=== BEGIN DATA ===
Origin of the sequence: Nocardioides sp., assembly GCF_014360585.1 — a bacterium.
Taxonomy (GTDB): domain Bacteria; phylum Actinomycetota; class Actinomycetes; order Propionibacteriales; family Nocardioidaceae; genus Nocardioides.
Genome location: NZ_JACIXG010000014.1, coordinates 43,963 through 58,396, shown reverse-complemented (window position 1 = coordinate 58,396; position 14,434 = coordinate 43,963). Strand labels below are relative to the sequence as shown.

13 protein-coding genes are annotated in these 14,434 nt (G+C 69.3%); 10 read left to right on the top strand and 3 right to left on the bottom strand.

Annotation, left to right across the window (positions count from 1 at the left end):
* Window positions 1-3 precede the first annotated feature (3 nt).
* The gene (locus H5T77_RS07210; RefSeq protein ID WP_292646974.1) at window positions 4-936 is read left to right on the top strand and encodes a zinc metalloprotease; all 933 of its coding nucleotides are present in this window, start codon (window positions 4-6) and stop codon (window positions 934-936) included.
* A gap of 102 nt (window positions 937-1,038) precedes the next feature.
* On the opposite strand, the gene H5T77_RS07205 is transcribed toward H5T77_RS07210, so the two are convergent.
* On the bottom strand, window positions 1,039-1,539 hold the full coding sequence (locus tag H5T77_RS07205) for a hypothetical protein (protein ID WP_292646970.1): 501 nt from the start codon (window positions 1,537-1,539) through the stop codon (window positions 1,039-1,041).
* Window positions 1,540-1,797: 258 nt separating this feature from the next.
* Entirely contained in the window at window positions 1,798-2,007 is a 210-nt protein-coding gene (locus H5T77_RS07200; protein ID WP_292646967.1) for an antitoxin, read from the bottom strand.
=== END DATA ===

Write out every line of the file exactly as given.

Origin of the sequence: Nocardioides sp., assembly GCF_014360585.1 — a bacterium.
Taxonomy (GTDB): domain Bacteria; phylum Actinomycetota; class Actinomycetes; order Propionibacteriales; family Nocardioidaceae; genus Nocardioides.
Genome location: NZ_JACIXG010000014.1, coordinates 43,963 through 58,396, shown reverse-complemented (window position 1 = coordinate 58,396; position 14,434 = coordinate 43,963). Strand labels below are relative to the sequence as shown.

13 protein-coding genes are annotated in these 14,434 nt (G+C 69.3%); 10 read left to right on the top strand and 3 right to left on the bottom strand.

Annotation, left to right across the window (positions count from 1 at the left end):
* Window positions 1-3 precede the first annotated feature (3 nt).
* The gene (locus H5T77_RS07210; RefSeq protein ID WP_292646974.1) at window positions 4-936 is read left to right on the top strand and encodes a zinc metalloprotease; all 933 of its coding nucleotides are present in this window, start codon (window positions 4-6) and stop codon (window positions 934-936) included.
* A gap of 102 nt (window positions 937-1,038) precedes the next feature.
* On the opposite strand, the gene H5T77_RS07205 is transcribed toward H5T77_RS07210, so the two are convergent.
* On the bottom strand, window positions 1,039-1,539 hold the full coding sequence (locus tag H5T77_RS07205) for a hypothetical protein (protein ID WP_292646970.1): 501 nt from the start codon (window positions 1,537-1,539) through the stop codon (window positions 1,039-1,041).
* Window positions 1,540-1,797: 258 nt separating this feature from the next.
* Entirely contained in the window at window positions 1,798-2,007 is a 210-nt protein-coding gene (locus H5T77_RS07200; protein ID WP_292646967.1) for an antitoxin, read from the bottom strand.